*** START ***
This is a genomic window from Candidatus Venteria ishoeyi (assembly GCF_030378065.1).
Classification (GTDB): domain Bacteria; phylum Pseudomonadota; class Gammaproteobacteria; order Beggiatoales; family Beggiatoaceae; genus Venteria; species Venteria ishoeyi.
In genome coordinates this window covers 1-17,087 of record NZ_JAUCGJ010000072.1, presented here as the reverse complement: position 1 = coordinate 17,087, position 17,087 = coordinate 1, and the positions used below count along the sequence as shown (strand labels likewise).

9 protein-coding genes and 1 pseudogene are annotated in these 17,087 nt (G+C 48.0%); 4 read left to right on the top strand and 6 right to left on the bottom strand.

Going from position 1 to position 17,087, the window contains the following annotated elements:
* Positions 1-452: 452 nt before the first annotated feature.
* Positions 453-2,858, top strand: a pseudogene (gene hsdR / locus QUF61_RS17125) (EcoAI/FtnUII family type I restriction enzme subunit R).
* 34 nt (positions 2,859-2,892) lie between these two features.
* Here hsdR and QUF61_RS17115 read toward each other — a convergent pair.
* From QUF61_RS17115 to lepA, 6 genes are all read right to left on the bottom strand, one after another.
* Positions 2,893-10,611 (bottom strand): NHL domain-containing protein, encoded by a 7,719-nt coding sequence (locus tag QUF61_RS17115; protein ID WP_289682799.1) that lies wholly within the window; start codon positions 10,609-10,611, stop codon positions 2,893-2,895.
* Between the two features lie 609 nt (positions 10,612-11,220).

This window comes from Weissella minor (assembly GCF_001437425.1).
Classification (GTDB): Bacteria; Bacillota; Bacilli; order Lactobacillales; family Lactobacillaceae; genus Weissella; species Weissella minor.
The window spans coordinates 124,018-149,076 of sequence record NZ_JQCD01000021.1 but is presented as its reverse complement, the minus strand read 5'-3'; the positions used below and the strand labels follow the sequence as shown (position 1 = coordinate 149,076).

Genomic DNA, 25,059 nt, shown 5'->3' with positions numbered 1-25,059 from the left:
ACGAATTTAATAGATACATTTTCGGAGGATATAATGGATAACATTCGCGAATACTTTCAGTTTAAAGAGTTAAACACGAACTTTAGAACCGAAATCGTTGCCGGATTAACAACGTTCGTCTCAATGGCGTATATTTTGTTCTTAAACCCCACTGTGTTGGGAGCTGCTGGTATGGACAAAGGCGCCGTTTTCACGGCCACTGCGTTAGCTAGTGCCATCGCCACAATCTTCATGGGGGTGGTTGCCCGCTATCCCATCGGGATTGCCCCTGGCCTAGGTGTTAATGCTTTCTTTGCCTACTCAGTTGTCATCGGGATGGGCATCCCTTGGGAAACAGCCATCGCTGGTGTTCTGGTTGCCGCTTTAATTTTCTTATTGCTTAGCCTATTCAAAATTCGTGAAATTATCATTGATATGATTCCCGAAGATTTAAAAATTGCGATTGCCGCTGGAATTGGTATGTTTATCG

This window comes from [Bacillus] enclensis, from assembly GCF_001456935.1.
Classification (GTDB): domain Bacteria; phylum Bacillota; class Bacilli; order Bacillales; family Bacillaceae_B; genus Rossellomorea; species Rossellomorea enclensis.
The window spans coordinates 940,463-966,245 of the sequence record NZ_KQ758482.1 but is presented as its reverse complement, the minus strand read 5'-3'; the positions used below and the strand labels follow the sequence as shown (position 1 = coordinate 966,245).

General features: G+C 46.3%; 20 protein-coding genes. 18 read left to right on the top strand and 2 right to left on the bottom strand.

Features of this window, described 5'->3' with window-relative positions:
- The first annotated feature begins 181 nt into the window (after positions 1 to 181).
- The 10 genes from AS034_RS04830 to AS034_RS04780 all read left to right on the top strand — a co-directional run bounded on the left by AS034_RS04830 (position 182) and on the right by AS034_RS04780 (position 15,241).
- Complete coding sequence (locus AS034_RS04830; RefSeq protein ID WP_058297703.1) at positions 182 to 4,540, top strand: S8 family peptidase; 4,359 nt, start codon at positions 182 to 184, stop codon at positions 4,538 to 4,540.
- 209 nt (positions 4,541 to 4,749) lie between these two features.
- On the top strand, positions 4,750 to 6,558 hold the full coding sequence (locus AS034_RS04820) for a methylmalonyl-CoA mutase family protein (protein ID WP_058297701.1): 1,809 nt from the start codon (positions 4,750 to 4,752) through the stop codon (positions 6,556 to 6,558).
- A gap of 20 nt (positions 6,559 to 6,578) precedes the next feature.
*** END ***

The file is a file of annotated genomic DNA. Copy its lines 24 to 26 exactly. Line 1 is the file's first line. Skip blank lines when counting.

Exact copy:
- The 10 genes from AS034_RS04830 to AS034_RS04780 all read left to right on the top strand — a co-directional run bounded on the left by AS034_RS04830 (position 182) and on the right by AS034_RS04780 (position 15,241).
- Complete coding sequence (locus AS034_RS04830; RefSeq protein ID WP_058297703.1) at positions 182 to 4,540, top strand: S8 family peptidase; 4,359 nt, start codon at positions 182 to 184, stop codon at positions 4,538 to 4,540.
- 209 nt (positions 4,541 to 4,749) lie between these two features.